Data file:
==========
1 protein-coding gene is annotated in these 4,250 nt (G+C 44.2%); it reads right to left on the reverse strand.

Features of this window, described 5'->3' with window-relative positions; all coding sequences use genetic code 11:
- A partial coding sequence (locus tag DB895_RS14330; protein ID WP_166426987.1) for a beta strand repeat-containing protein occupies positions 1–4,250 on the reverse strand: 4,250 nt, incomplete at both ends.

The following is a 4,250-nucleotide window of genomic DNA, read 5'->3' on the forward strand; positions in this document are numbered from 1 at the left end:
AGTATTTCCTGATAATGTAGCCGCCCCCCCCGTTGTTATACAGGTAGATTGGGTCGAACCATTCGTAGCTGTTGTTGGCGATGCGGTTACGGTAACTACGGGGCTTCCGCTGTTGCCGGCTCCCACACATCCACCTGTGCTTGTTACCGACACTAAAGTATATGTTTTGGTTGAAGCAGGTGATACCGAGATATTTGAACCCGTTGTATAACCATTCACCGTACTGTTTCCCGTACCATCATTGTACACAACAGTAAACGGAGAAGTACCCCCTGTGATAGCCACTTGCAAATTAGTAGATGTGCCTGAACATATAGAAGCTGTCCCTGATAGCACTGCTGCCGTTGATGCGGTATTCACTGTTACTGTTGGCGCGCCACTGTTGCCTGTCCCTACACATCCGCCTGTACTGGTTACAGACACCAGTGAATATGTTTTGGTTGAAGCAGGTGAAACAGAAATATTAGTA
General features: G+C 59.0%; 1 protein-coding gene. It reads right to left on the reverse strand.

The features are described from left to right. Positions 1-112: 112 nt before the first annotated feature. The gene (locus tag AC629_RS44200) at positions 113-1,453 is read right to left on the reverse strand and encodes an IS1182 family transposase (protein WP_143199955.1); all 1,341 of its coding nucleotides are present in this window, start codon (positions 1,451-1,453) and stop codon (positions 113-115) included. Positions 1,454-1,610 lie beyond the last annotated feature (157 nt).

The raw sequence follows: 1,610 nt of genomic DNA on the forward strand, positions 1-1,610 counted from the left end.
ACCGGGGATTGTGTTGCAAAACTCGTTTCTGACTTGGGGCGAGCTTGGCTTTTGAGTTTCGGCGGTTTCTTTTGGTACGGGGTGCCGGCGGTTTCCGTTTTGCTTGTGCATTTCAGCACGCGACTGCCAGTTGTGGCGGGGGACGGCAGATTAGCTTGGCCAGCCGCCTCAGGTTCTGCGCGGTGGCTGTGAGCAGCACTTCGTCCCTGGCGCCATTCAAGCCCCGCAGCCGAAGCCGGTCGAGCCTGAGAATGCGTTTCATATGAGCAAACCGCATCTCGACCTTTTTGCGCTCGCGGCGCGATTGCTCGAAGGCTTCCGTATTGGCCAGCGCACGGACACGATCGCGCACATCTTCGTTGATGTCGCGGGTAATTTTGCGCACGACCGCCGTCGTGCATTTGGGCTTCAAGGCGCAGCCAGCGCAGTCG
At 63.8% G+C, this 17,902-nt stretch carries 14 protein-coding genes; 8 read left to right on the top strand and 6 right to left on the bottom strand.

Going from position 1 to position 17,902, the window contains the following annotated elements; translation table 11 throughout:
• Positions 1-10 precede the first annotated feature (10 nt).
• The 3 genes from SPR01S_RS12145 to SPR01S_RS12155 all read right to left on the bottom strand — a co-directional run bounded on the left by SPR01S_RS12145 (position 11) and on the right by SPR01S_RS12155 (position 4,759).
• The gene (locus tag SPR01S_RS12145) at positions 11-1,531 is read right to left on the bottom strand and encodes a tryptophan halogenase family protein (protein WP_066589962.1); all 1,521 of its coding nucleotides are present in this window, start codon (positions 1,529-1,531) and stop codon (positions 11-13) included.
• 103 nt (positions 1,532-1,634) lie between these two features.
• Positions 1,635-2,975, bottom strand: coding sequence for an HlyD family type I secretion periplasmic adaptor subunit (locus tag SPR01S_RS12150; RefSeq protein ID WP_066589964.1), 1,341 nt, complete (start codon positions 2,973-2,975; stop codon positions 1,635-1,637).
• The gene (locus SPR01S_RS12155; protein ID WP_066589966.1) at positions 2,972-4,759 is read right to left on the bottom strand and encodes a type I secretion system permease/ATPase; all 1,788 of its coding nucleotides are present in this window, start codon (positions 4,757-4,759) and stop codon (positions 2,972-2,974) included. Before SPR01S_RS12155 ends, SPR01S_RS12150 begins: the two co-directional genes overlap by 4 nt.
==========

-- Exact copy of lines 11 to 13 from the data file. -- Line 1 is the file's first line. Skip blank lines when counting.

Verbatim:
Going from position 1 to position 17,902, the window contains the following annotated elements; translation table 11 throughout:
• Positions 1-10 precede the first annotated feature (10 nt).
• The 3 genes from SPR01S_RS12145 to SPR01S_RS12155 all read right to left on the bottom strand — a co-directional run bounded on the left by SPR01S_RS12145 (position 11) and on the right by SPR01S_RS12155 (position 4,759).